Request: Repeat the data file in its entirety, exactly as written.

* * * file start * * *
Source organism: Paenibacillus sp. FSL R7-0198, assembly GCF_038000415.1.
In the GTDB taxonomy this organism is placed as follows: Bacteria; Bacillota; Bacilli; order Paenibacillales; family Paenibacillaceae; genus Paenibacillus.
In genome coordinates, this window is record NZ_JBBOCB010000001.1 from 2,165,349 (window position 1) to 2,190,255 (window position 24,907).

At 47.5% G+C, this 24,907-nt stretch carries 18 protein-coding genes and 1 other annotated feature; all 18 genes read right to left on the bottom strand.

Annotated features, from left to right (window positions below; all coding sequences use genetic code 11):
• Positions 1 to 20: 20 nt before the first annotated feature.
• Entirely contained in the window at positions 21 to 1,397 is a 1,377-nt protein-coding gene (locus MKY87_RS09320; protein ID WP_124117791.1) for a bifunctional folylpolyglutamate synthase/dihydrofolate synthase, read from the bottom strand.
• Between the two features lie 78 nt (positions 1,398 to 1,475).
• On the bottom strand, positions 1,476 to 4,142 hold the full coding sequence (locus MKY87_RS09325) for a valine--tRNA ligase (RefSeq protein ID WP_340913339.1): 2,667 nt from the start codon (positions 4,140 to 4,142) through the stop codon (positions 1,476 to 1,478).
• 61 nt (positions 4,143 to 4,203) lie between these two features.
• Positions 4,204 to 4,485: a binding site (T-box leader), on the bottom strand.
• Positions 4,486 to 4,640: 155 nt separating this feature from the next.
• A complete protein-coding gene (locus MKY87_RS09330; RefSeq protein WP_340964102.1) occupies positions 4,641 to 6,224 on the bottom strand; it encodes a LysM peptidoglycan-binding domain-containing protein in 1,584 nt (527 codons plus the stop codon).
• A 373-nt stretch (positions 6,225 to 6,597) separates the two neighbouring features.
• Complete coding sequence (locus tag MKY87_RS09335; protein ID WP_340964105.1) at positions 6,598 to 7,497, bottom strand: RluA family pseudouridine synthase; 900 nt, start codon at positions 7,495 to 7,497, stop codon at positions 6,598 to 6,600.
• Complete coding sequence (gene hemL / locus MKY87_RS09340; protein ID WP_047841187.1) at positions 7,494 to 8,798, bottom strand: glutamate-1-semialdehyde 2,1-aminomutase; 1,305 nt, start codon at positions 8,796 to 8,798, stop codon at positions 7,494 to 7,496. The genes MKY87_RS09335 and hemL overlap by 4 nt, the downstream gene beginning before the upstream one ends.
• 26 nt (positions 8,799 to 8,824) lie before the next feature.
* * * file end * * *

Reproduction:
Source organism: Paenibacillus sp. FSL R7-0198, assembly GCF_038000415.1.
In the GTDB taxonomy this organism is placed as follows: Bacteria; Bacillota; Bacilli; order Paenibacillales; family Paenibacillaceae; genus Paenibacillus.
In genome coordinates, this window is record NZ_JBBOCB010000001.1 from 2,165,349 (window position 1) to 2,190,255 (window position 24,907).

At 47.5% G+C, this 24,907-nt stretch carries 18 protein-coding genes and 1 other annotated feature; all 18 genes read right to left on the bottom strand.

Annotated features, from left to right (window positions below; all coding sequences use genetic code 11):
• Positions 1 to 20: 20 nt before the first annotated feature.
• Entirely contained in the window at positions 21 to 1,397 is a 1,377-nt protein-coding gene (locus MKY87_RS09320; protein ID WP_124117791.1) for a bifunctional folylpolyglutamate synthase/dihydrofolate synthase, read from the bottom strand.
• Between the two features lie 78 nt (positions 1,398 to 1,475).
• On the bottom strand, positions 1,476 to 4,142 hold the full coding sequence (locus MKY87_RS09325) for a valine--tRNA ligase (RefSeq protein ID WP_340913339.1): 2,667 nt from the start codon (positions 4,140 to 4,142) through the stop codon (positions 1,476 to 1,478).
• 61 nt (positions 4,143 to 4,203) lie between these two features.
• Positions 4,204 to 4,485: a binding site (T-box leader), on the bottom strand.
• Positions 4,486 to 4,640: 155 nt separating this feature from the next.
• A complete protein-coding gene (locus MKY87_RS09330; RefSeq protein WP_340964102.1) occupies positions 4,641 to 6,224 on the bottom strand; it encodes a LysM peptidoglycan-binding domain-containing protein in 1,584 nt (527 codons plus the stop codon).
• A 373-nt stretch (positions 6,225 to 6,597) separates the two neighbouring features.
• Complete coding sequence (locus tag MKY87_RS09335; protein ID WP_340964105.1) at positions 6,598 to 7,497, bottom strand: RluA family pseudouridine synthase; 900 nt, start codon at positions 7,495 to 7,497, stop codon at positions 6,598 to 6,600.
• Complete coding sequence (gene hemL / locus MKY87_RS09340; protein ID WP_047841187.1) at positions 7,494 to 8,798, bottom strand: glutamate-1-semialdehyde 2,1-aminomutase; 1,305 nt, start codon at positions 8,796 to 8,798, stop codon at positions 7,494 to 7,496. The genes MKY87_RS09335 and hemL overlap by 4 nt, the downstream gene beginning before the upstream one ends.
• 26 nt (positions 8,799 to 8,824) lie before the next feature.